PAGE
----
Logansport Pharos-Tribune from Logansport, Indiana on March 3, 1891 · Page 4
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Logansport Pharos-Tribune from Logansport, Indiana · Page 4

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Logansport, Indiana
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Tuesday, March 3, 1891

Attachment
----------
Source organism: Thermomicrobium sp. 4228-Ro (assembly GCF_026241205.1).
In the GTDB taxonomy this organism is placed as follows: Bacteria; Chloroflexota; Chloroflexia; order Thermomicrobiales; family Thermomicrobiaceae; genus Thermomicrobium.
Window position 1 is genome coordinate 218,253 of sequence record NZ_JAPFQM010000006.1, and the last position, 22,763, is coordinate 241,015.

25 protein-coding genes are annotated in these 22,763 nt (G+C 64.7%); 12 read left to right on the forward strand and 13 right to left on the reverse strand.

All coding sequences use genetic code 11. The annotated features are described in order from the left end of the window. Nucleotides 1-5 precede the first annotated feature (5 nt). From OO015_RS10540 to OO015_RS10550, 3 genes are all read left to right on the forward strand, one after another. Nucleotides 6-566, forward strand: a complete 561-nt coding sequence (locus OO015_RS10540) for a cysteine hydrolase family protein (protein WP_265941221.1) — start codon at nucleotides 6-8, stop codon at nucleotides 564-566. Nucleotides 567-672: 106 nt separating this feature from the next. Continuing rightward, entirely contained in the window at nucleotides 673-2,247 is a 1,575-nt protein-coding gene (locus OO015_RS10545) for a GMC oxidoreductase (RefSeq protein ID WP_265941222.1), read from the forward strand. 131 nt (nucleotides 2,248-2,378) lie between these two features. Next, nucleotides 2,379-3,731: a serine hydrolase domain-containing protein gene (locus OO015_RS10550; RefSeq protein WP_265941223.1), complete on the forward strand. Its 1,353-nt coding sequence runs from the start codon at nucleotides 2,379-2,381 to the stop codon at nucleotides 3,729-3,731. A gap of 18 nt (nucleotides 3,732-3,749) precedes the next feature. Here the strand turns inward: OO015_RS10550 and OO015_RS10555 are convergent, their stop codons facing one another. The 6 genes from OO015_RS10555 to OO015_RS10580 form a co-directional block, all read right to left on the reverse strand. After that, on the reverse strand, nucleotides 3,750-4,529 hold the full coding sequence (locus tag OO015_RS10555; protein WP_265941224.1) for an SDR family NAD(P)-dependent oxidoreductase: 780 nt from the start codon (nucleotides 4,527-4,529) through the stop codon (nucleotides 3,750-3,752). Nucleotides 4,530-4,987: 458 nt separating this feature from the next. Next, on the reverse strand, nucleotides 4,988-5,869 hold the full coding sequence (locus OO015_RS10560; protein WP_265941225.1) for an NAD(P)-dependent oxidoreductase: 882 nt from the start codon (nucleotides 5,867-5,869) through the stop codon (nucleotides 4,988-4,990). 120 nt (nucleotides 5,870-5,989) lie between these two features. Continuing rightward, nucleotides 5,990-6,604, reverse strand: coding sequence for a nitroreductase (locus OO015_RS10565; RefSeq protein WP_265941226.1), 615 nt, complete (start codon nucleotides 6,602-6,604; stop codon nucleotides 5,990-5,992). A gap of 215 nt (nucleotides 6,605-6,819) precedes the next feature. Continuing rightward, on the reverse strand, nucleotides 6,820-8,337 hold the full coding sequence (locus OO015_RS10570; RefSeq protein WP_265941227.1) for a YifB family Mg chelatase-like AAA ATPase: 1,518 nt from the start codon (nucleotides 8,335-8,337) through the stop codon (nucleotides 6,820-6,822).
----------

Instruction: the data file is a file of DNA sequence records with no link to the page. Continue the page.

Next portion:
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John Gray's "CORNER" n Spring Jackets Just Received. T. ' " Come at "Once, AWd make Selections, i 1 .' . , . i. V ATI Elegant Line of Stockinette. FMEPERFUMES/ ; ''X AT :-: :-: Parvin's x -• 12th-st Drug Store. :-: Daily Journal, JM>llihed every day In the week (except Monday) by W. D. PBATT. Frl«« per Annum, Price per Month. • . .-' _ • . SO OO .... 5O " TUESDAY MORNING. MARCH. 3. JOHKSTOVN, Pa., which went 1,000 Damocratic at the last election, has just elected a Bepublian mayor and, ^•city officials by majorities averaging; 200 The G. O. P. is all right.' THE present session of Congress ends Wednesday night at midnight, the legislature winds up Saturday 3ia.\t The city councils and County ! Commissioners will be the only resort for those who have appetite for legislation. a chronic THE utterances of the Democratic press at^the defeat of the shipping -hill disclose the real . cause of their |-joy. It can be safely inferred by the •uninformed on the subject; that, the : measure was one of great national oen- -efit and that its enactment would have resulted in increased prosperty and consequently decreased democracy. "" SIGNATURES are necessary to secure •-the publication .of, communications. *JiTames will not be published: when the ^request is made to not do so, but they • musst be given as an evidence of good iaith. This is an old and well estab- lished'rule of newspaper offices. ,The <-, Journal receives one or two unsigned i 1 -communications, daily; which go into ' the waste basket. • THE Indianapolis Journal, Sentinel, Hews, Telegraph, Sun and Labor- Si'g- \ nal, with the people of that- city, ;; 'aTe- > advocating reforms" to be brought lOut by the enactment of a wise char$ ter bill. The Democratic Senators i,from Marion county foolishly oppose some of the best features of the bill. ^Verily it is an odd conglomeration of SXBhortSighted Democrats that is ycleped •C'The legislature." r THE direct tax bill which has 1 passed both Houses of Congress is an ^Instance of tardy justice. During the ji -war a direct tax was imposed on the | States for the ' purpose of raising j£ funds for use in suppressing the rebellion. The loyal States responded. |i_As it was unfair that such vtaxes should paid by,-part of 'the States only, | jefforts have been made to pass a bill if Authorizing >he Nation to pay back to fcthe States'"tSb!' amounts exacted, and I such a bili'has at .last been passed. ^Indiana will, receive nearly a million r^dollars and there is plenty of room in |-iae-State treasury for it. -W-.-VoOKHEZS, on his way to passed -through, Cincin- p -jjwu Saturday and in an interview dj|4tatea that;Tie carried Indiana thirteen gears'ago'for free silver by '30,£«;() majority;; Said,'he: "Six years iyiatec I made the same, fight and de- Ijeated General Harrison by -forty-six na 3 outy in the Legislature. On that sane tte people of Indiana have stood )yithe Democracy and constantly in- "^sed its majority in the Legisla- from. twenty-three to sixty-nine ," (Paniei.had only reached Cin- xcinnati. Should Mb imagination, gro w his trrp : lengthens -he will be in s .eat danger .of that, region where hot sprijjga are perennial. THIS is the last week of the legislature. Very little legislation has been enacted and there is not much prospect of any great amount of work being done this week. It was apparent at the start that there would be little^ done. The struggle has not been a; struggle to enact needed legislation but a struggle for place. Every Democratic Senator went to Indianapolis at the opening of the session with the intention of assuming the position in State' politics made vacant by Gray in his ' advance to National politics. Legislation gave place to legging for leadership. As a result no Senator had any influence with his fellow Senator, no pet bill passed, good bills were killed because of jealousy of the advocates of them. Bad feeling generally existed. The Senate demoralized the House and the State funds and its patience- have been exhausted by the'bullheaded foolishness of lead- 'erl ess'lunik heads. '' ' 'ToGlttiich for the State Organ. When Democratic .office-holders violate Democratic principles—-when Democratic legislators go back upon the pledges of their party—when they betray .the cause of the people and sell themselves out to corporations—when they sacrifice the rights of labor to the interests of capital—when they deny to the people the benefit of measures for the reform of abuses in their government, they need not expect the Sentinel to apologize for or defend them.—Indianapolis Sentinel (Dem.) A Memorable Period. The opening two months of 1891 have been made memorable by the death of so many distinguished persons. Among them are Bancroft, Kinglake, Emma Abbott, Bradlaugh, Secretary Windom, King Kalakaua, Meissonier, Baron Hausman, ex-Secretary A.. H. H. Stuart, Admiral Porter, General Sherman, Senator Wilson, and Senator Hearst.—Inter Ocean. Converting .England to Protection. The free traders who are claiming that Brazilian reciprocity will not. amount to anything should notice that mass-meeting of alarmed English manufacturers at Manchester, who'say the measure will inevitably result in cutting off a large part of their trade unless they are given similar advantages.—Inter Ocean. Tariff Pictures. Brassels carpets are for sale on Fourteenth street at 50 cents a yard. This Is less than tbe duty on them, for that Is 4-i cents a square yard and-lOper cent ad valo- rem, or at SO cents. U4 cents. —Ne*York Press. CUJiRENT EVENTS. Frank Peterson, of Dollar Bay, Mich,, was killed by a falling chimney during the burning of Tony Sebutte's house at that place. At Birming-ham, Ala, an unknown man broke the window of a jewelry store and stole a tray containing S3,000 worth of diamonds. R. H. Reddick shot and killed a saloon-keeper named Gorman near Charlotte, N. C. * The men had quarreled over a business matter. At Gray's station, near Barboursville, Ky.,'Abner Mitchell killed John Woods and in. turn was shot to death by John Ingle. The cause was an old quarrel. . The schooner Robert McCarroll, of : Charleston, S. C.. is believed to have sunk-'-.' The crew, composed of five negroes, is ; supposed to have been lost. 'Russell S. Thompson, a conductor on a cab'le railroad in San Francisco, was .shot arid killed by A. H. Cochrane, Ms : father-in-law, who afterward killed himself. ' Cochrane ,was insane. The British Columbian legislature ; has,passed a resolution to petition the dominion government to make the Clii- nesepoll-tax $100, abolish return certificates and restrict the number carried inward by steamship. George Knapper, who shot .and killed Isaiah Galloway recently at Eagle, W. Va.,..has lieen captured. Both men were colored and were quarreling over a piece of cake when the shooting was done. Frank .Lett, a young farmer, was stabbed to .'death by his uncle, Andrew Lett, near Painesville, O., during- a quarrel. The young man was killed with : ' a' pocket-knife. The murderer was'arrested.' ,. ; James K. Ward has just completed ;his term of eleven years in the Penn- •sylyatua. penitentiary for killing Miss Mary-Means in West Moreland county. Upon' stepping from the penitentiary door he was arrested and placed in jail for trial for the killing of Miss Ellen Means, whom he had assaulted at the ' same time he killed her sister. LOST IN THE STORM. Fonr Men of a Boston Fishing ' Craft Drownctl JOnrlng a Gule. BOSTON, 'March 3. —The fishing schooner Unique arrived Sunday with her colors at half mast for the loss of four of her men, Joseph King, John Crabral, John Antonio and Joseph Gill, all of Provincetown. The men were lost off the -La Havre banks in the storm .while in a dory. The captain and another man escaped a similar fate by hauling themselves on board with 400 fathoms of whale line, which' they found trailing .from the stern of the vessel.. . • ;> SPRING FIEMJ, lit, .March 2.— Gov. Oglesby's handsome farm residence near Blkhart has been totally destroyed by fire. ITS DYING : - HOPES. Having But ; a,Few: ; :Da^s .tq',Iiive, Congress Gets : Down to Business, Sen ate ,r Manderson Made President Pro. Tern, of the Senate—Work in . the Senate and House. SENATOR JIAN- DERSOJT. MANDERSON HpyOKED. WASHINGTON, March's.—A conference of republican sen.ators was held Sim- day night at the capitol for the pxir- pose of selecting- a , president pro tern- . pore of the senate in tlie place of'* Senator J n g- a 11 s (Kan.), who has held that office for some years, but who resigned the position recently in order to give the senate an opportunity to , elect his successor before the session closed.. There were about forty-one senators present. Senator Sherman, (0.) presided. Three senators were nominated for the position—Frye, (Me.), Hoar, (Mass.), and Manderson, (Neb.). Six or seven ballots. w«re taken and on the last Senator Manderson received 21 votes, a majority. On motion of Senator Frye the nomination was made unanimous. SENATE. WASHINGTON, Marcn 2.—In the senate Senator 'Mandersoa (Neb.) was elected presiding officer pro tempore of the senate, succeeding- Senator Ingfalls (Kan.). A : ,resolution was adopted, thanking- Senator Ing-alls for his services as the presiding officer of the senate. The senate at 12:10 o'clock agreed to the house amen.'iaents to the ship-, ping bill, and it now g-oes to the president for his signature. The bill as agreed to by the senate is exactly as passed by the house last week, authorizing the postmaster-general to contract with American .steam vessels for a term of from five to ten years for carrying ocean mails from 66 cents to Si per mile, according to the class of the vessels. The bill passed by a vote of 37 to CO oo. The house resolution appropriating $1,000,000 for the Mississippi river's im-; provement, to be disbursed by the Mississippi river commission, was passed. The'credentials of James Henderson Kyle, as senator-elect from South Dakota, beginning March 4, (replacing- Senator Moody) were presented and placed on file. . ; The senate also passed the post office appropriation bill after adding on an amendment appropriating §1,250,000 for' the transportation of foreign mails.: The credentials of John B. Gordon, as senator from Georgia (replacing Mr.- Brown), were presented , and placed"on file. The vice president' laid before the senate a communication from the family of Admiral Porter tendering thanks for the condolences of the senate on the death of the. admiral. The house amendment to the senate bill for a public building at Saginaw, Mich., reducing the amount from $250,000 to 8200,000, was concurred in.. House bill relating to the treaty of rec-. iprocity with the Hawaiian islands was passed. Also house joint resolution appropriating §1,000,000 for the improvement of the Mississippi river, to be immediately available. WASHINGTON, March 2.—The direct tax bill finally passed the -senate Saturday and now goes to the president for his signature after having figured in many sessions of congress and' given rise to the most protracted deadlock in the legislative history of this count-i-y. Its provisions have already been printed. The senate •also passed the house bill giving a pen-' sion of 82,500 a year to the widow of. Admiral Porter. The Indian appropriation bill was under discussion all day,, and at 8 o'clock p. m. was passed. HOUSE. WASHINGTON, March 3.—The house spent the morning on the senate bills upon the speaker's table. There was a sharp fight over the bill to erect a new mint building at Philadelphia, during- which Mr. Dockery (Mo.) stated that the appropriations of this session would amount to $525,000,000, and would thus be §50,000,000 more than the treasury could pay'from its receipts. . Senate amendment to the. Indian appropriation ' bill were non-concurred in, and the bill sent to conference. Senate bill was passed for the erection of a public building at Saginaw, Mich.,, at a cost of 8250,000. • - . The bill repealing the timber culture and pre-emption laws so as to require that public lands shall be disposed of only to homesteaders was taken from the speaker's table and passed. In the house Saturday the shipping •bill, the mindr -•• civil bill and the legislative bill were sent to conference. An understanding was reached that no contested election case would be considered. The Hawaiian. cable amendment to the diplomatic and consular- bill was non-concurred in and a conference committee appointed. The conference reports, on the. Indian. depredations ' claim bill and! on 1 the 1 bill to regulate and define the jurisdiction of United, States courts were agreed to; also, on ,the bill establishing a private land claim court. A resolution was reported for the im-' peachment of Alex Boarman, United 1 States 'district judge, Louisiana, but. pending, action public business was. suspended and eulogies delivered on the late Representative Phelan, of Tennesee, after Which the house, as a mark of respect, adjourned until 8 o'clock p. m., when, .after the disposal of a few-private measures, the copyright bill with senate amendments was presented. The house non- concurred in the amendments and a conference committee was appointed. GAVE UP IT LiST. Aft^r.a Long Battle Senator Hearst ,,/Surrenders to His, Disease, , - Trie Weil-Known Califorhian Died Saturday Night— Candidates for His Seat—Biographical. SKJS'.VTOK HEARST life AD. WASHINGTON. • March. 2. — Senator Hearst, of California, died a few minutes after 9 o^clock Saturday night. His battle for life had bten somewhat marvelous. As early as last November, when his malady first de^ veftped, his physicians thought the case hopeless and on several occasions they declared he had only, a few SENATOR JIEAKST, ] lours to live. But Senator Hearst held on with the grim determination that marked everything in his career. His death will change . the political complexion of the senate, for the remaining two years of his term will be served out by a republican. The funeral services over the remains • of the late Senator Hearst will be held Thursday morning. They will take place at hi* late - residence and • will be brief and simple. The day of the funeral is delayed until Thursday so as to enable the members of the senate and house who desire to attend the funeral to do so without interfering with the pressing business. that demands their : attention during the few remain- -ing. days in which. congress will be in session. On Thursday i night or 'Friday morning, the exact time noi being determined upon as yet, the remains will be taken to the railroad station, deposited in a private car attached to a regular train and sent to San Francisco, where the interment "will take place. Sis' FRANCISCO, March 2.—The death of Senator Hearst will infuse life into •the state legislature, which has the elec- 'tionof his successor. There are three 'prominent candidates: M. M. Estee, :who -was chairman of the last republican national convention; M. H. De Young, proprietor of the Chronicle , and a member of the national world's •fair committee, and Charles N. Felton, -: ex-congressman from California. Each ,has a strong following and the struggle •will be lively. The legislature is over. wh el mingly republican, so there is no chance for a democratic successor to Hearst. The deatH makes his son, W. E. Hearst, the richest newspaper proprietor of the country. It is said young Hearst will have complete control of 'the bulk of the senator's estate of §20,000,000, and that he will at once set .about the establishment of a daily [newspaper in New York, as he ''regards ; 'Frisco as. too small a field. [George Hearst wai born In Franldin county. Mo.. September, 3, 1820. His father had Rone to that state from North Carolina in 3819. The son received only such a limited education as the common scbools afforded in that day. He worked on his father's farm until 1850, when he 'caught the gold fever and went to California. •For several years he was a miner and prospector, and subsequently, by location and purchase, he became the owner of valuable mining interests and a large employer, having 'at one time as many as 3,000 men at work In •his mines alone und operating quartz mills .that crushed 1.000 ions of ore per day. The increase of his wealth was steady and rapid and for some years past bis income has been something like SLOW) per flay. He has beets for a lung time chief partner in the extensive mining firm of Hearst, Haggin, Lewis &Co. He owned about 40,000 acres of land in San Luis Obispo county, Cal., a ranch of 160,000 acres of grazing land in old Mexico, stocked with a very large herd of cattle, and a .fine stable of thoroughbred horses. He was also Interested in a large tract of land near VeraCruz and in railroad building in Mexico. His fortune at the time of bis death was estimated at $20,000,000. Mr. Hearst's political 'life began in 1665, when he was elected •to the California legislature and served !on&. term. In 18S3 he was a candidate before the democratic - state convention at San Jose, Cal., for the nomination for governor, but was defeated by Gen. George Stoceman. The latter was Delected governor, and when, by the death of United States Senator John F. Miller in 1885; the power of appointing a senator was givoa to him, ho appointed his f rmcr opponent lor the gubernatorial nomination, Mr. T Hearst. •The latter was re-elected in 1887 by the California legislature, which was then democratic, and his term would hove expired -in- 1893. His der.th gives the republicans, in their turn, the same advantage which the death of Senator Miller gave the • democrats. •While in. the senate Mr. Hearst was a man of action, rather than of words. He took .but iut.e'part in tbe debates, as he had a weak voice, but .when he did address the senate his speeches were always brief and pointed. . Sena- tf-r Hearst leaves a widow and but one child -William R. Hearst, proprietor of theiSan Franciso Examiner.] Making » Home for Orphans, LA PORTE, Ind., March 3.—Citizens oi this place have raised $S,000, with which they purchased what is • known as the B. F. Walker property,, consisting of a lurge residence and .ten acres of ground, to be u ^ed as a permanent home for the Mishawaka orphans' home. A contract -has been made with Mrs. Julia Work, matron of the home. Mr . Work holds contracts in her own name with a., the c >uaties which have been furnish n ?. children to tbe home heretofore. The nam.3 of the institution will b2 known as the Northern Indiana orphans' home, with the following a; trustees: Mayor E. H: Scott, Dr. G. .1 Dakin, George C. Dorland, Mrs. H. D. Morrison and Miss Mary Ethenngton. : Set Fire to Her Hair. ST. JOSEPH, Mo., March 2. — Mrs. Mary Germaine was arranging her toilet by the lip-lit of a lamp, when, in some way, her hair caught fire, and before help could arrive she was~so badly burned that death will ensue. ! Wintry Weather In New Hampshire. i HASOVJSE, N. H., March2.—The ther- mometer/atthe New Hampshire experiment statita indicates 20 below zero. Eight to -IB.ibelow.is reported in other sections of the state. Highest of all in Beavening Power.—W. S. Govt Report, Aug. rj t 1889, ABSOLUTELY PURE A Miiinr l''at:illy Hurt. RasEu.u.K. hid., March S.—William Bartli. u. miner, was perhaps fatally crushed u-idi'r three tons of falling sl»te in mine N' . u S;i.t,vr'H.V. THE MARKETS.- (ira-in, J'rovlKlorw, Etc. CHICAGO. March 'i. FLOUli— Quiet and steady: Spring 1 Wheat' patents. $4.I50©4.90'; Bakers'. $3.803)3.75;. Winter Wheat Flour patents, ¥4.0035.00, and Straights,. • • •" '-'•• • "-" ; WHEAT—Ruled steady. No. 2 cash, 93>-iigi!Mc;. May, 98?i@97e. COKH— Fairly active and flrm. No. 2 and No. 2 Yellow, 53K®54c; March, D^jftWHc; April, 54^®55c; May, 55K®58c; July, 54@54%c. OATS— Higher. No. 2, 48«®47c; May, 47/ s @ 48Jic: June, 46K.@4?^c; July, 435iiS4.'i/aC.. Samples in good supply and steady. No. 3, 46 @47VJc; No. 3 White, 4?@48c; No. 2, 47@148c; No. 3 White, 48W@4B!4c. KYE— Scarce and firm. No. 2 cash, 80c; February, S6c: May, 89®90c. Samples 8~@SSs lot No. 2, and S4386C for No. 3. BABLEY— Quiet and steady. Poor, 60Si61c; common, 63@83e ; fair to good, 66S6SC ; choice, 70©72c. MESS PORK— Trading only moderate and prices steady. Prices ranged at $9.r>53H.(iO for cash; $9.iJTxS9.GO for March; $9.87^@9.95 for May, and $10,25©]O.S7!/, for July.. ' '• ' LARD— Market moderately active and prices. easier. Quotations ranged at fc. 02 y, ©5.65 for cash; S5.6314OS.05 for March; $5.85^5.87:4 for May, and S6.07H@8.13K for July. BUTTEU— Creamery, 22@29c; Dairy, 14<E4!c; Packing stock, 3 a9c. POULTRY— Live Chickens, 7<g»8^c per Ib. ; Live Turkeys, ll@10c per Ib. ; Live Ducks, 8®10c per Ib. ; Live Geese, $3.00@5.00 per..dozJ . : ' . ' - OttS— Wisconsin Prime White. 8c; Water White, 8;;c; Michigan Prime White, 9«c; Water White, 10'/jc; Indiana Prime White; 9>ic: Water White, lOc; Headlight, 175 test, 9!4c; Gasoline, 87 deg's, He; H deg's, SKC; Naphtha, 63 deg's, 7c. ' LIQUORS— Distilled Spirits ruled flrm at $1.14 per gal. for finished goods. CLEVELAND. 0., March 2. PBTROLTCUJI — Quiet; standard white, 110 deg. test, e&c; 74 gasoline, 8!£c; 86 gasoline, 12c; 63 naphtha, 6«c. NEW YORK, March 2. WHEAT — Dull, Joe lower, easy. March, S1.09X: May, Jl.05 13-16®1.06 3-16; July, $1.00 3-16®l.OO!£; August, 97>ic; December, 9S2£@ 99«c. CORN— Quiet, 'H cup. steady. No. 3, 65@66c; steamer-mixed, 64Ji®65c. OATS— Dull, steady. Western, 53®62c. PROVISIONS— Beef steady, quiet.JExtra mess, $fl.50&7.25; family, $8.50@1°-50. Pork moderately active, steady. New mess, $10.30@11.00; old mess, S9.2ri@lO.00; extra prime, $9.00@9.50. Lard quiet, .steady. Steam rendered, $6.00. Live Stock. CHICAGO, March 2. CATTLE— Market moderately active. Quotations ranged at $5.10@3.65 for choice to tancy- shipping Steers; $4.50@5.00 for good to choice do.; 13.50 @>4. 25 for common to fair do. ; $3.00@ 3.50 for butchers' Steers; $2.S5®2.75 for Stockers;$2.75@4.25 forTexans; S2. 90 0,3.75 for Feeders; $1,5D@5.'S5 for Cows; Sl.50@3.00 for Bulls and 53.00@6.00 for Veal Calves. HOGS— Market rather active and prices lOc higher. Sales ranged at S275(gi3.55 for Pigs; B3.40®3.85 '"r light: S3.45@3.50 for rough pack- Ing; $3.43SJ3.(15 for mixed, and . i3.33S3.75 for heavy packing and shipping lots. ill |)a.ve,nqw that h - Lt.- CHEW. rvd JasTmq ^ Disastrous Colllsron Ci Iowa. OTTUM-VVA, Ja., March 2.—A collision between two Wabash freights near Carbon, Davis county, Sunday, morning resulted in fatal injuries to'two^passen- g-ers, William and Oren Hunt, of Down; ing-, Mo. Hralxeman Lon Bledsoe had . an eye torn out, and three other .trainmen were slig-hOy injured^ - '•'" ' ' Dratb -'of a Whig JLeSji-r. ; JACKSON. 'J'enn., MarcriM--Col. W. W. Gates, the oldest journalist of Tennessee, died here Sunday 'morning 1 , aged 78. He leaves a widow ; ,^.nd sev- ; eral sons, one of wliorri' is mayor of Jackson. Col. Gates founded the West Tennessee Whig in. 1842, andwasrone of the leading- members of the whig partv ia the south. . . -.--. ; '_ "'*„ .,- .- ; "> The llltiiolx Deadlock. SPRINGFIELD, TIL, MarchS.-r-Two senators and eleven representatives were present in the joint assembly. A ballot was taken resulting as follows; Palmer, 7; Streeter, 5: Oglesby, .1. , ,. . CURES PERMANENTLY SCIATICA. tUMBACQj N. Ogdcn, Mich., May 17,1890. "Sly brother—Eev. Samuel Porter, -was' cured'by St. Jacobs. Oil of excruciating sciatic pains. in his thigh." J. M. L. POSTER. 410 Kearney St., San Frauciscq.iCal. •April l 28,-4S90. My wife, and J bp.tlv. have been nfflictc<3.,». with> ]ame-.bao'fc i '«nil : . sore throat, and hnve f.iund permanent cure. byiruse/ of St. Jacobs'Oil. E. J. IMSIACS. IT IS THE BEST. BEECHAfraflUA cure SICK HEADACHE, S5 Gents a Box.;: " Condensed R. R. Pltblmrg, Cincinnati, Clilcngdi*; St-t***!* Rj>; (CKHTBAL Tnei.'), 1 ;' ' " iKBlvi Bradford Olviuloi 235 a m« ..... JSasMfaSipres* ------ , .. ; , , 106pm*... ...... F*itliine ......... 155pm* liSOpmt ..... Accommodation...... 8:00»'nrt B;46 a m)-.Marlon Accommodation. .430. B.nrt Rlehnnond DIvlisIou.. ., i . ; ,.,, ) 8 KX) a m*. .'. . Night Express.7. '. !i- : W>5 "ft in* 11:10 a rot ..... Accommodation....... 5.5 > a nit • 1:30 p m*.... T )ayExpre«8. ....... 125pm* 11 M p mt ..... Accommodation. ... . . ZSUjp mt LnrtlanapoliM Division. H:20 a m*... /Night Espress..;.... li£5 a '-'m* v 130 p m* .'.,. Day Express.... ..-..-'• ISS's? m* ;•;'; Chicago Division., . ,/. '•-. 'iCv. 12:40 a m*.... Night Express,..--. 3:10 a m*^:-; If -5 pm«... ..... fast Line ......... Ij26pro' 1:17 pm* ...... ". ..... Fast Line ....... ..... 1:47 p m" ll-30a mt ..... Accommodation — ..-i 1:80 p mi- : ; 7 J.6 p rat ..... Aooommodaiion ..... ; 6:15 a mt"... State Line Division. l-.SOp mt.... Mall and Express....- SiSOamt" 7:45 a mt. ........ Express ..... .... 7:26 pmt 1106 a mt ....... Local Freight.. ....11:80 8 a* Trains marked * run dally. . TralES marked trim dally except SoDdaFi^ ' Vandalln Ciine. 8ODTH BOTNU. • :-. Local Freight ............. — A ............... 6flO»;m- .. Terre Haute Express ..... .. — ...... ....... : 7i5 » m-- Mail Train .............................. . ------- i:*0 p m SOUTH BOOM). Local Fn.lgW ............ . ................ ...... BOO am' •-;• Mall Train ----- ....... — ......... .. ----- ...lUH&Ste South Bend Express ....... . ------- ........ BHS-pm Through Freight...; ....... .:.. ...... ......... 8:58 p m Close connections lor Indianapolis via Oolte, now made by all our passenger tralns.^..^ KdgwortD, agent. • • •-•.;-.-• • • .• .i i W»bflLHn Railroad. . . , EAST BOUND.I New Tork Expres, daily .......... : ...... .... H*s a ; mV Ft Wayne(Pas.) Accm.'.except Suriday'8:lS a m Kan City & Toledo Ex. .except Sunday 11 J5 a m, 2 v Atlantic -Rxnrftss. daily- ............. ...... 4i)6 p m Accommodation Fit., except Sunday: 936 p:m •wsarr BOUKD. -,....- .:- - -..,..:. .--•..' Pacific Express, dally. ......... ------ . ...... '.:52 am. Accommodation Frt., except SundayO2:15-p m' Kan City Ex., except Sunday...- ..... .... 3:« p;m . : Lafayette(Pas) Accra., except Sunday6:03'p'in L - St. Louis Ex., daUy ........ -.... ....... »1032 P.^n., •' Eel JBiver DIv., L,ogan»port, Wcwt Side Between Loganinpoi-t and Chili. ' . • BAST BOUND. ' • ' . "• Accommodation, ex. Sunday, Leave;, WflOiaihVsri Accomraodation, ex. Sunday,-Leaye,^,.4:40 p m. WKST-BOHSD.' "•"•"• - : - '••? !S -'-'-~ Acconimodatioa, ex. Sunday, Arrive- SiO.aia-" v AccommodaOon, ex. Sunday, Arrive. 4:10 p B) W iNTEDafew persons In each plaoe''-'t<y <.» writ ng at home. Enclose lOc.: for,,,400 page i book with particulars to J. H. Tfobdburr, Station D New York CUy.. ' ...-;; ; .oetauitol qiick salcvSAM 6«o. A. Scott. »4» .jJ ""• K»y r S. Y.. W ANTED—An active, ' reliable ;:mnn*8a)ai7;. 870 to S80 montWy, with increase, to represent in Jus own section; a--atwponslble^Jew yorK House. References. ' Ma,jiufacTOMr,. -/Lock Box'1685, New York. - •' ':' ' •-•' "A Chartered Connecticut Life "Insurance Go., * A wants it Genlleman Managfr:for this:locality., A KOOd mnn can make personally $2E50 V per year r and clear $1.00'. from ills subs..; U.ddress.t'-Mana ger. Box 67, Waterbury, Conn.. , . ,, ^. feb5d6t p ^^ a"7Ctn ttOKH A.MO3TTH,can be made <J> / 0 10 ' «)'o O(J worMiig for us.• Person* preferred who can furnish a iorse: and give-then. i whole time to the business. Spsre moments may be profltably «mployed also. A <fe,Wi vacitneleB> In r^is and cities. 6. Fl JOHNSON 4 CO,.. 2600 MalnSf «rUb.mond.V» . ::-^; 1 IT ANTED—An Active 'Maa- : for - each^ectlon-" 1 W Salary #75 to «1 <H>, to localll,- rwresent-a -1L successful N. T. Campany 'Irieorated "W supply Dry Goods, Clsthing, Shoes. Jewelry, -etc.. tooop. sumers at cost. AlM>al/ady of tact t*wary *4O. to enroll members (8O.OOO loow^entoUei v 81OO.OOO paid l*i). Beferences exchanged Empire Co-opertttlie Association v(eredtt-" "^ v d) Lock Bex 610. K. 1. • .^ 5S3:'.r